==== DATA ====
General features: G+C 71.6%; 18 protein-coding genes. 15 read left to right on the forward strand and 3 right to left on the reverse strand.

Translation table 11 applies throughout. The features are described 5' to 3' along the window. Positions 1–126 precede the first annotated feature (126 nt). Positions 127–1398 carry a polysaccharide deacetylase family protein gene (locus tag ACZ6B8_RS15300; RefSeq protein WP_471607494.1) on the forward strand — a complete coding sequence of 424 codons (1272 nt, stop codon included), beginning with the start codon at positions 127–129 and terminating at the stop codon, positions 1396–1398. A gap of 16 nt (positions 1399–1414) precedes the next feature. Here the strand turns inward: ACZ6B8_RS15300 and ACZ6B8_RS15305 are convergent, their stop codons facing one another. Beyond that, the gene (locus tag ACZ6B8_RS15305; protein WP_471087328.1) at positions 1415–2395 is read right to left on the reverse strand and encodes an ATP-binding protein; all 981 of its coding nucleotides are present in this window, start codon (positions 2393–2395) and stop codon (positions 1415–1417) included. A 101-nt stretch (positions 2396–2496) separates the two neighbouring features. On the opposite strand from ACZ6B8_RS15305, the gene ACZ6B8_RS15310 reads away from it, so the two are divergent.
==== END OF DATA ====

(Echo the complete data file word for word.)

General features: G+C 71.6%; 18 protein-coding genes. 15 read left to right on the forward strand and 3 right to left on the reverse strand.

Translation table 11 applies throughout. The features are described 5' to 3' along the window. Positions 1–126 precede the first annotated feature (126 nt). Positions 127–1398 carry a polysaccharide deacetylase family protein gene (locus tag ACZ6B8_RS15300; RefSeq protein WP_471607494.1) on the forward strand — a complete coding sequence of 424 codons (1272 nt, stop codon included), beginning with the start codon at positions 127–129 and terminating at the stop codon, positions 1396–1398. A gap of 16 nt (positions 1399–1414) precedes the next feature. Here the strand turns inward: ACZ6B8_RS15300 and ACZ6B8_RS15305 are convergent, their stop codons facing one another. Beyond that, the gene (locus tag ACZ6B8_RS15305; protein WP_471087328.1) at positions 1415–2395 is read right to left on the reverse strand and encodes an ATP-binding protein; all 981 of its coding nucleotides are present in this window, start codon (positions 2393–2395) and stop codon (positions 1415–1417) included. A 101-nt stretch (positions 2396–2496) separates the two neighbouring features. On the opposite strand from ACZ6B8_RS15305, the gene ACZ6B8_RS15310 reads away from it, so the two are divergent.